Health experts warn of heat exposure risks as summer temps ramp up

Happy Children Together Splashing Water
Children in water on hot summertime
Photo courtesy of Storyblocks

MADIOSN, Wis. — Summer is great for a lot of reasons, chief among them is spending time outdoors. But UW Health experts say the dangers of hot summer weather can sneak up quickly.

Last year, seven people in Wisconsin died due to overexposure, according to the Wisconsin Department of Health Services. A total of 689 people went to emergency departments and 67 were hospitalized for the same reason.

As temperatures continue to climb during the summer months, health experts are warning the public to be cautious and take extra steps to limit their exposure.

“Summer is a time we all like to get outside for leisure, but we have to plan ahead,” Rishelle Eithun, manager of UW Health’s Child Health Advocacy Program said. “Even a trip to the store can be dangerous when it’s extremely hot.”

While outdoor temperatures can be dangerous on their own, those temperatures can become deadly within minutes inside of a vehicle. That’s why health experts say it’s critical not to leave the vulnerable, especially children, the elderly and pets, unattended in a car.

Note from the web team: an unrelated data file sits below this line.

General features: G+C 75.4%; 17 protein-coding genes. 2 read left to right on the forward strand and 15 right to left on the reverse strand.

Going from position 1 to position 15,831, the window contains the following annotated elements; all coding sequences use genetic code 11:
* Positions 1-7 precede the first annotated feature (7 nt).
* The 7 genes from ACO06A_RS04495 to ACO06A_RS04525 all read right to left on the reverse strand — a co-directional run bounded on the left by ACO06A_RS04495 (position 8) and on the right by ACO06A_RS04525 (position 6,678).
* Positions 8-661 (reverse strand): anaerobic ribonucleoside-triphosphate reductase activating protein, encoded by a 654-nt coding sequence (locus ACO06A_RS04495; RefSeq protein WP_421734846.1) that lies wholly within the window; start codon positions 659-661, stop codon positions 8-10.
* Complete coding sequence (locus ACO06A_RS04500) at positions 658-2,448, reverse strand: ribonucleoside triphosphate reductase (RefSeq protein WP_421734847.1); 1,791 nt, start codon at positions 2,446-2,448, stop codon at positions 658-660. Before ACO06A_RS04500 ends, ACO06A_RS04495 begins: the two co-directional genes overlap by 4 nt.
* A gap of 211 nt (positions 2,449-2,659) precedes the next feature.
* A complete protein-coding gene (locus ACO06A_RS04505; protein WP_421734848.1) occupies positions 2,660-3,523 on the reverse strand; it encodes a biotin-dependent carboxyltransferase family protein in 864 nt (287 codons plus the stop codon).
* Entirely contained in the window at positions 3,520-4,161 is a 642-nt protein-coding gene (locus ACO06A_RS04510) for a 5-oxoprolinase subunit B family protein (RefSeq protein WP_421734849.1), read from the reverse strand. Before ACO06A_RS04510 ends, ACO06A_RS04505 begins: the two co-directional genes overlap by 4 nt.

“Unfortunately, caregivers can forget their little ones are with them in the car when they run an errand or when they get home, leaving them in the vehicle and in a potentially dangerous situation,” Eithun said.

If you’re outside in hot temperatures, simple things like staying hydrated, avoiding alcohol, avoiding the outdoors during the hottest part of the day, and keeping an eye out for signs of overheating — including dizziness, nausea, feeling weak or muscle cramps — can keep you cool and safe.